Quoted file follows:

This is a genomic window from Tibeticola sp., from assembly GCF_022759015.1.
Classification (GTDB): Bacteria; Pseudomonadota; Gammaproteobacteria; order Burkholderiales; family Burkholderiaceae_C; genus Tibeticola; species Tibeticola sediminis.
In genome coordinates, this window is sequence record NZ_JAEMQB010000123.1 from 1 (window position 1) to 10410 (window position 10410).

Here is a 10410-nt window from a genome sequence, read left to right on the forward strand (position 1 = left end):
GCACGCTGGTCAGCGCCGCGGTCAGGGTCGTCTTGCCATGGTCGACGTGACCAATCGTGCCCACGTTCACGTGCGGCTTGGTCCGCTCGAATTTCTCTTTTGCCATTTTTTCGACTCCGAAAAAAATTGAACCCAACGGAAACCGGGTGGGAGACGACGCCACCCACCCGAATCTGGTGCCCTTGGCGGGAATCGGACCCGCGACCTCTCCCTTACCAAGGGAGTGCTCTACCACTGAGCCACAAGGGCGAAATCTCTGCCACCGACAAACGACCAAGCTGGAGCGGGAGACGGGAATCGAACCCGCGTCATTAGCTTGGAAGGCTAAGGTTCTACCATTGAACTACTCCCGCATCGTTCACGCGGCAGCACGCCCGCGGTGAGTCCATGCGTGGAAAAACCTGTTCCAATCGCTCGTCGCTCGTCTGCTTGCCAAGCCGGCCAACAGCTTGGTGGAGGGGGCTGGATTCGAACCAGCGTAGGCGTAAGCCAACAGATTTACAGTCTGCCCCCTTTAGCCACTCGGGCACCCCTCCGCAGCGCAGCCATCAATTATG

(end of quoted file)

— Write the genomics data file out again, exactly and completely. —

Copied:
This is a genomic window from Tibeticola sp., from assembly GCF_022759015.1.
Classification (GTDB): Bacteria; Pseudomonadota; Gammaproteobacteria; order Burkholderiales; family Burkholderiaceae_C; genus Tibeticola; species Tibeticola sediminis.
In genome coordinates, this window is sequence record NZ_JAEMQB010000123.1 from 1 (window position 1) to 10410 (window position 10410).

Here is a 10410-nt window from a genome sequence, read left to right on the forward strand (position 1 = left end):
GCACGCTGGTCAGCGCCGCGGTCAGGGTCGTCTTGCCATGGTCGACGTGACCAATCGTGCCCACGTTCACGTGCGGCTTGGTCCGCTCGAATTTCTCTTTTGCCATTTTTTCGACTCCGAAAAAAATTGAACCCAACGGAAACCGGGTGGGAGACGACGCCACCCACCCGAATCTGGTGCCCTTGGCGGGAATCGGACCCGCGACCTCTCCCTTACCAAGGGAGTGCTCTACCACTGAGCCACAAGGGCGAAATCTCTGCCACCGACAAACGACCAAGCTGGAGCGGGAGACGGGAATCGAACCCGCGTCATTAGCTTGGAAGGCTAAGGTTCTACCATTGAACTACTCCCGCATCGTTCACGCGGCAGCACGCCCGCGGTGAGTCCATGCGTGGAAAAACCTGTTCCAATCGCTCGTCGCTCGTCTGCTTGCCAAGCCGGCCAACAGCTTGGTGGAGGGGGCTGGATTCGAACCAGCGTAGGCGTAAGCCAACAGATTTACAGTCTGCCCCCTTTAGCCACTCGGGCACCCCTCCGCAGCGCAGCCATCAATTATG